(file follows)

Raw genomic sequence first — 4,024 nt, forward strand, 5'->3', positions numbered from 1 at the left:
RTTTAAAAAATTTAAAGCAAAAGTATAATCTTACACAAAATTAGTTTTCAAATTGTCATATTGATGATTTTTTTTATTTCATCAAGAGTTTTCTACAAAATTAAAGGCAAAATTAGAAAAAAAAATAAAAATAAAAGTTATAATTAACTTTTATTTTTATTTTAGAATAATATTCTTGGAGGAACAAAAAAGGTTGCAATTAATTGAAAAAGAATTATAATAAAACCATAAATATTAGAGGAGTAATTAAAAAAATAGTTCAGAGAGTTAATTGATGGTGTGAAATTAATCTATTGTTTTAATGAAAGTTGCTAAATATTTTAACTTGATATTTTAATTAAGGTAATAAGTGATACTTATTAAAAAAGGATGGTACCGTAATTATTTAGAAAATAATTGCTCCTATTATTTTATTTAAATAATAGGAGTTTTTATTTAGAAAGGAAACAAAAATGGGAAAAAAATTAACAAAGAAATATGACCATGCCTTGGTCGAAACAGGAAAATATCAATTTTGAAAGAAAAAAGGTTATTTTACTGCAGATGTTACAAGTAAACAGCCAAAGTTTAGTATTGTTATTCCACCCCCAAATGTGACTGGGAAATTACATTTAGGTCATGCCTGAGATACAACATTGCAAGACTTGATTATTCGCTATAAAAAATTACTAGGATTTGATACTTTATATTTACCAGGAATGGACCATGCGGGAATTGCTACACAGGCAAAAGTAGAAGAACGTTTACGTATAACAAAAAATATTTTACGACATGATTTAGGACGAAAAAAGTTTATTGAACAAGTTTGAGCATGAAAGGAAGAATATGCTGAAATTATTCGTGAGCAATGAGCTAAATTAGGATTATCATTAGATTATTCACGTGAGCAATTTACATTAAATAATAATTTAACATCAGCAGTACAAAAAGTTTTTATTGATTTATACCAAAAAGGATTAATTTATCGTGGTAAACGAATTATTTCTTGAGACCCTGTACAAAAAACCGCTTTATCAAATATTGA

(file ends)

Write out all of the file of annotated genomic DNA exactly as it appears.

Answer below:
Raw genomic sequence first — 4,024 nt, forward strand, 5'->3', positions numbered from 1 at the left:
RTTTAAAAAATTTAAAGCAAAAGTATAATCTTACACAAAATTAGTTTTCAAATTGTCATATTGATGATTTTTTTTATTTCATCAAGAGTTTTCTACAAAATTAAAGGCAAAATTAGAAAAAAAAATAAAAATAAAAGTTATAATTAACTTTTATTTTTATTTTAGAATAATATTCTTGGAGGAACAAAAAAGGTTGCAATTAATTGAAAAAGAATTATAATAAAACCATAAATATTAGAGGAGTAATTAAAAAAATAGTTCAGAGAGTTAATTGATGGTGTGAAATTAATCTATTGTTTTAATGAAAGTTGCTAAATATTTTAACTTGATATTTTAATTAAGGTAATAAGTGATACTTATTAAAAAAGGATGGTACCGTAATTATTTAGAAAATAATTGCTCCTATTATTTTATTTAAATAATAGGAGTTTTTATTTAGAAAGGAAACAAAAATGGGAAAAAAATTAACAAAGAAATATGACCATGCCTTGGTCGAAACAGGAAAATATCAATTTTGAAAGAAAAAAGGTTATTTTACTGCAGATGTTACAAGTAAACAGCCAAAGTTTAGTATTGTTATTCCACCCCCAAATGTGACTGGGAAATTACATTTAGGTCATGCCTGAGATACAACATTGCAAGACTTGATTATTCGCTATAAAAAATTACTAGGATTTGATACTTTATATTTACCAGGAATGGACCATGCGGGAATTGCTACACAGGCAAAAGTAGAAGAACGTTTACGTATAACAAAAAATATTTTACGACATGATTTAGGACGAAAAAAGTTTATTGAACAAGTTTGAGCATGAAAGGAAGAATATGCTGAAATTATTCGTGAGCAATGAGCTAAATTAGGATTATCATTAGATTATTCACGTGAGCAATTTACATTAAATAATAATTTAACATCAGCAGTACAAAAAGTTTTTATTGATTTATACCAAAAAGGATTAATTTATCGTGGTAAACGAATTATTTCTTGAGACCCTGTACAAAAAACCGCTTTATCAAATATTGA